I have a confession. I hate it when a book closes with an open ending—or a “non-ending” as I sometimes think of them. You know what I’m taking about, those books where the major plotlines are never resolved, where the book just sort of stops without giving you any solid answers or the author leaves it up to the reader to decide what happens next or to connect the dots without providing any firm leads for doing so. Such endings always feel like a bit of a cop-out to me, like the author wrote a story but didn’t bother to come up with an ending. It always leaves me feeling cheated. This is my personal taste, of course, and I’m sure there are others out there that would argue this is a perfectly valid way to end a book. I just prefer books with solid endings, I guess.
Endings are pretty important. The entire book leads up to this point, and the last thing you want to do is disappoint your readers or make them think, “What? I read 300 hundred pages for that?!”
So, some tips about endings:
- There should actually be an ending, at least in my opinion. The story shouldn’t just stop without resolving the major conflict(s) that arose during the course of the book. The ending should offer answers and resolution. Even if the author has a sequel planned or anticipates the book being the first in a series, the major loose ends should still be tied up. You never know—your publisher could decline to publish a sequel, cancel your contact for a series, even go out of business entirely. We hope none of these things happen, of course, but this is a crazy business. One of my friends was once reading a book series, and sadly, the author died before it was ever finished. It’s never a safe bet to leave your readers hanging too much.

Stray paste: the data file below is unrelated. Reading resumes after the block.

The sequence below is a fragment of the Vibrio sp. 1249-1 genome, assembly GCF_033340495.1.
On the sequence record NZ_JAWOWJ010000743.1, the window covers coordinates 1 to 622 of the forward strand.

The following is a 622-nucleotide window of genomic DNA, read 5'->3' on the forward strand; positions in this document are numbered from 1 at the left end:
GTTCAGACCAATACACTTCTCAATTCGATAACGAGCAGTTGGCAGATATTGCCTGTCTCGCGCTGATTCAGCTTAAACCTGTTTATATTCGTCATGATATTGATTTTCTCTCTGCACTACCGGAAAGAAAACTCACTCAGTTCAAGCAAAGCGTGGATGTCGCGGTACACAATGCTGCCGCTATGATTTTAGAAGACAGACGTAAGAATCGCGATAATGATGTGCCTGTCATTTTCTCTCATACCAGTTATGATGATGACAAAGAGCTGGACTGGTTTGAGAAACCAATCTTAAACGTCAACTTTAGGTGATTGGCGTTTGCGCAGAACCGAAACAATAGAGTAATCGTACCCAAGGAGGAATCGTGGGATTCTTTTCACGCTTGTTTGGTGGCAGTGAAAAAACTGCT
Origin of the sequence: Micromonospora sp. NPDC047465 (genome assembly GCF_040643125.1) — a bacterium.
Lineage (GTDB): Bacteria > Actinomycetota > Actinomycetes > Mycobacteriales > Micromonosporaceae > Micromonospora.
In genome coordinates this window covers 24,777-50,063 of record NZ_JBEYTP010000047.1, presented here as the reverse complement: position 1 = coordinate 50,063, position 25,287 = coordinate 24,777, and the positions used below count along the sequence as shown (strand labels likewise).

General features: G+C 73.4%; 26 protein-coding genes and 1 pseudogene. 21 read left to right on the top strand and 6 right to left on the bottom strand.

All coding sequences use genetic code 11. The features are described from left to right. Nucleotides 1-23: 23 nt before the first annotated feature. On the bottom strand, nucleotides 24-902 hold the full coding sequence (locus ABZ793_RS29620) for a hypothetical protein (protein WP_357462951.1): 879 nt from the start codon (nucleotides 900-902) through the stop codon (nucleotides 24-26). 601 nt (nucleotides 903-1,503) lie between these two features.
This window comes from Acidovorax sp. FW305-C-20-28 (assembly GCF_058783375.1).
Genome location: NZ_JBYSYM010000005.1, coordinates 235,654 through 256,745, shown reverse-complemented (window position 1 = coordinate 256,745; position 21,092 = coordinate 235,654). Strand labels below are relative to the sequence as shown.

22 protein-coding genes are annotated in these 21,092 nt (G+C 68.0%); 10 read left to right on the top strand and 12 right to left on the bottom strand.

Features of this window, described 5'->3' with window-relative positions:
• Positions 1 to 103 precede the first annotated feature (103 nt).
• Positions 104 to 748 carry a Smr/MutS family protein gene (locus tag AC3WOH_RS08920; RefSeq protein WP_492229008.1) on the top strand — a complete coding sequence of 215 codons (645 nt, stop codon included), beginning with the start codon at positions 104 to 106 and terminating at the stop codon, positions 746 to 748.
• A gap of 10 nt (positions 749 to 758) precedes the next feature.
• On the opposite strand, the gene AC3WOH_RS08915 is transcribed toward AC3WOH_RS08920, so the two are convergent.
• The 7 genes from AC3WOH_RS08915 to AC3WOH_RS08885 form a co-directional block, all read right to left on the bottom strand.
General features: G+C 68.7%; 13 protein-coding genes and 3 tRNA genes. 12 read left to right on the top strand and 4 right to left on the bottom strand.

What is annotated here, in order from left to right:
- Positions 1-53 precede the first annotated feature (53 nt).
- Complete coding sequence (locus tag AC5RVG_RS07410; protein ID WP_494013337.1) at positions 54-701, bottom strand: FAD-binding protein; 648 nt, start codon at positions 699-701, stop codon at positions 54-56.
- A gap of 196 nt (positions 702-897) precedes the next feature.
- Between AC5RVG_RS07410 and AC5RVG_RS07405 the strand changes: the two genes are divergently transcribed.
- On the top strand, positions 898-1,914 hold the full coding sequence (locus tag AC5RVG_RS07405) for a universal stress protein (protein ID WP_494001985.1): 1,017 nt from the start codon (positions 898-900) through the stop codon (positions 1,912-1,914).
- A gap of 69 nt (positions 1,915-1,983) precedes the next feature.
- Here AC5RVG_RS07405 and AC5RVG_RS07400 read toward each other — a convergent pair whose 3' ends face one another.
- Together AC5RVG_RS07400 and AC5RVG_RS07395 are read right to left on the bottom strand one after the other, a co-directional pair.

- The main character should be the one who brings about this resolution. This seems to throw a lot of newbie writers for a loop. The story shouldn’t resolve due to a lucky coincidence or a character that materializes out of nowhere to solve everyone’s problems. In children’s lit, it certainly shouldn’t be an adult such as a handy parent or teacher who swoops in to save the day. You want an active main character who influences the people and situations around them—and yes, that means coming up with the solutions to their own problems. The best endings will force your main character to grow or change in some way.
- And it always helps when the ending isn’t too predictable—or too moral. If you have to throw the moral in the reader’s face (“see, boys and girls, why it’s so important to eat your vegetables,” etc.), you haven’t done a good enough job making it clear in the course of the book. There’s always something a little insulting about someone trying to hammer a message into you. Trust your audience to work out the morals on their own.